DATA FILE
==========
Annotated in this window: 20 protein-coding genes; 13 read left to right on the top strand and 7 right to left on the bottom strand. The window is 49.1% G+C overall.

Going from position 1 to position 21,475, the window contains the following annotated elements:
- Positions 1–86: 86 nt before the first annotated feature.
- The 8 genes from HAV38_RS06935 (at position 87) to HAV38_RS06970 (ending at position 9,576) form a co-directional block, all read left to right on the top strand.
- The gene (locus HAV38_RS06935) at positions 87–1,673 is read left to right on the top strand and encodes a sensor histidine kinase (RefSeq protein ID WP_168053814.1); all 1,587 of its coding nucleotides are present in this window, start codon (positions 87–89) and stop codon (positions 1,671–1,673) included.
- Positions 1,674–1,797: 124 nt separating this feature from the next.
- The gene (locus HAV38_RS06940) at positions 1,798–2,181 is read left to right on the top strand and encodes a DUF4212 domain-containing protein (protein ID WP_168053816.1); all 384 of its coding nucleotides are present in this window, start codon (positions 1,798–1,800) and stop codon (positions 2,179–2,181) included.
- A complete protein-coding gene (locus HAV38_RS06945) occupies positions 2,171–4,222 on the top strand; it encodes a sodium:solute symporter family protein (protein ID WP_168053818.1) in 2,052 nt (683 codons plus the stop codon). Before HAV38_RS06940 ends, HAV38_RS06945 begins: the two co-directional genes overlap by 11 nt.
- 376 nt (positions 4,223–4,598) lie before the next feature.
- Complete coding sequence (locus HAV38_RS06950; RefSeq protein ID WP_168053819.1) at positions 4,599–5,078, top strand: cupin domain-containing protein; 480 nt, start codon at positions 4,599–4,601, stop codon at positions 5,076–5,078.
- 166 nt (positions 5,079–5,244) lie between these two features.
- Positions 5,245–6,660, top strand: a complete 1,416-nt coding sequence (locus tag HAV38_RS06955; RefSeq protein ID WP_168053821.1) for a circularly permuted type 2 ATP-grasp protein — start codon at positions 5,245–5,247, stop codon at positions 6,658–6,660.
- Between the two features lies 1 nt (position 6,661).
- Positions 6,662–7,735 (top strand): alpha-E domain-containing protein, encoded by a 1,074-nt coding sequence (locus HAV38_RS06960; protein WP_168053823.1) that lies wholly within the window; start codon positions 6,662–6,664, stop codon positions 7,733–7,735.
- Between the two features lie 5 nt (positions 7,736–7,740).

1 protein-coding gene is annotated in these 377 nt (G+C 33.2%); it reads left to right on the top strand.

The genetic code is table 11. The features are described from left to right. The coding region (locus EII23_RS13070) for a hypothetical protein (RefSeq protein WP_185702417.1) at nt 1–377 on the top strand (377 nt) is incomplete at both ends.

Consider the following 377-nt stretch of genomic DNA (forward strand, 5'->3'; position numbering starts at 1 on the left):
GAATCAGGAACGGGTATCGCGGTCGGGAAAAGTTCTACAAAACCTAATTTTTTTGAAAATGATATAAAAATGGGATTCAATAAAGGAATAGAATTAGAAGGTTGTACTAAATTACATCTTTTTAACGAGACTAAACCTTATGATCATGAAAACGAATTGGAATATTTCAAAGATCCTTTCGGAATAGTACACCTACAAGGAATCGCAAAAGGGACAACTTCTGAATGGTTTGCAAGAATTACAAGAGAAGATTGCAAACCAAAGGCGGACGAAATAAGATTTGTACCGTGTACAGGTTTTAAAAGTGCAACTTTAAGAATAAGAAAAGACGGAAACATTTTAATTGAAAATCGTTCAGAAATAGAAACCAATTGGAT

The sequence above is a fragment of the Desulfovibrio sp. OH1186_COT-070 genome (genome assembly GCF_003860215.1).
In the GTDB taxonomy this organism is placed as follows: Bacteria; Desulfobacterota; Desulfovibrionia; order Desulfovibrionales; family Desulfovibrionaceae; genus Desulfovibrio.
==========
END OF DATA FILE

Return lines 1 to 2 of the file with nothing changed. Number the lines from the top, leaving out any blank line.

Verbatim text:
Annotated in this window: 20 protein-coding genes; 13 read left to right on the top strand and 7 right to left on the bottom strand. The window is 49.1% G+C overall.

Going from position 1 to position 21,475, the window contains the following annotated elements: